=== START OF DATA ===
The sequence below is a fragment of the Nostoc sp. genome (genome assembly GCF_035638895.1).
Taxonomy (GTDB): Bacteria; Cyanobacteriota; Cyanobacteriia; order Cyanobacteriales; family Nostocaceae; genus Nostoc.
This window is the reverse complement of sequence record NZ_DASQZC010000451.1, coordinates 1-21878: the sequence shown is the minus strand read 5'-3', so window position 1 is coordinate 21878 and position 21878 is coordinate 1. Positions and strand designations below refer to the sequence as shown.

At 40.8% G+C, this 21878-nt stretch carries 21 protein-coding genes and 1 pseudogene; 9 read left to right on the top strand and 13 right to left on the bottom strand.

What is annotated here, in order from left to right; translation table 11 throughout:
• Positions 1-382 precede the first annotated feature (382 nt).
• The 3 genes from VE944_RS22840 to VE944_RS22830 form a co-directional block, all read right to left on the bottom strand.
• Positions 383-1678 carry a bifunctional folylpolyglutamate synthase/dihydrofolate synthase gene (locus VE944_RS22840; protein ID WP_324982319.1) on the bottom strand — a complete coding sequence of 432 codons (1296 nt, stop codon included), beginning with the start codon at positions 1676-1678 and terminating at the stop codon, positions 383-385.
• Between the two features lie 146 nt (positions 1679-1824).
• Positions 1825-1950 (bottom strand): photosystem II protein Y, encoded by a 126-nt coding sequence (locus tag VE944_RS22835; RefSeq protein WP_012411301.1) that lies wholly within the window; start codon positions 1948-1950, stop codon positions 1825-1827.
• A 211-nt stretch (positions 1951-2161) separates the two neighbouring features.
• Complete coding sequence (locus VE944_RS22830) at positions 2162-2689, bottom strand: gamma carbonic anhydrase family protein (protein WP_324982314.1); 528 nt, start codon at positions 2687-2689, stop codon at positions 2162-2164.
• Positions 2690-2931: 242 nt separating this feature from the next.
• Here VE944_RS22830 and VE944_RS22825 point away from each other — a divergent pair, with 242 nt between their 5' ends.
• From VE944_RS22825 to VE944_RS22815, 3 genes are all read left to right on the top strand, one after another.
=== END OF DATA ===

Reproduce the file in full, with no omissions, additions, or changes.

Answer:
The sequence below is a fragment of the Nostoc sp. genome (genome assembly GCF_035638895.1).
Taxonomy (GTDB): Bacteria; Cyanobacteriota; Cyanobacteriia; order Cyanobacteriales; family Nostocaceae; genus Nostoc.
This window is the reverse complement of sequence record NZ_DASQZC010000451.1, coordinates 1-21878: the sequence shown is the minus strand read 5'-3', so window position 1 is coordinate 21878 and position 21878 is coordinate 1. Positions and strand designations below refer to the sequence as shown.

At 40.8% G+C, this 21878-nt stretch carries 21 protein-coding genes and 1 pseudogene; 9 read left to right on the top strand and 13 right to left on the bottom strand.

What is annotated here, in order from left to right; translation table 11 throughout:
• Positions 1-382 precede the first annotated feature (382 nt).
• The 3 genes from VE944_RS22840 to VE944_RS22830 form a co-directional block, all read right to left on the bottom strand.
• Positions 383-1678 carry a bifunctional folylpolyglutamate synthase/dihydrofolate synthase gene (locus VE944_RS22840; protein ID WP_324982319.1) on the bottom strand — a complete coding sequence of 432 codons (1296 nt, stop codon included), beginning with the start codon at positions 1676-1678 and terminating at the stop codon, positions 383-385.
• Between the two features lie 146 nt (positions 1679-1824).
• Positions 1825-1950 (bottom strand): photosystem II protein Y, encoded by a 126-nt coding sequence (locus tag VE944_RS22835; RefSeq protein WP_012411301.1) that lies wholly within the window; start codon positions 1948-1950, stop codon positions 1825-1827.
• A 211-nt stretch (positions 1951-2161) separates the two neighbouring features.
• Complete coding sequence (locus VE944_RS22830) at positions 2162-2689, bottom strand: gamma carbonic anhydrase family protein (protein WP_324982314.1); 528 nt, start codon at positions 2687-2689, stop codon at positions 2162-2164.
• Positions 2690-2931: 242 nt separating this feature from the next.
• Here VE944_RS22830 and VE944_RS22825 point away from each other — a divergent pair, with 242 nt between their 5' ends.
• From VE944_RS22825 to VE944_RS22815, 3 genes are all read left to right on the top strand, one after another.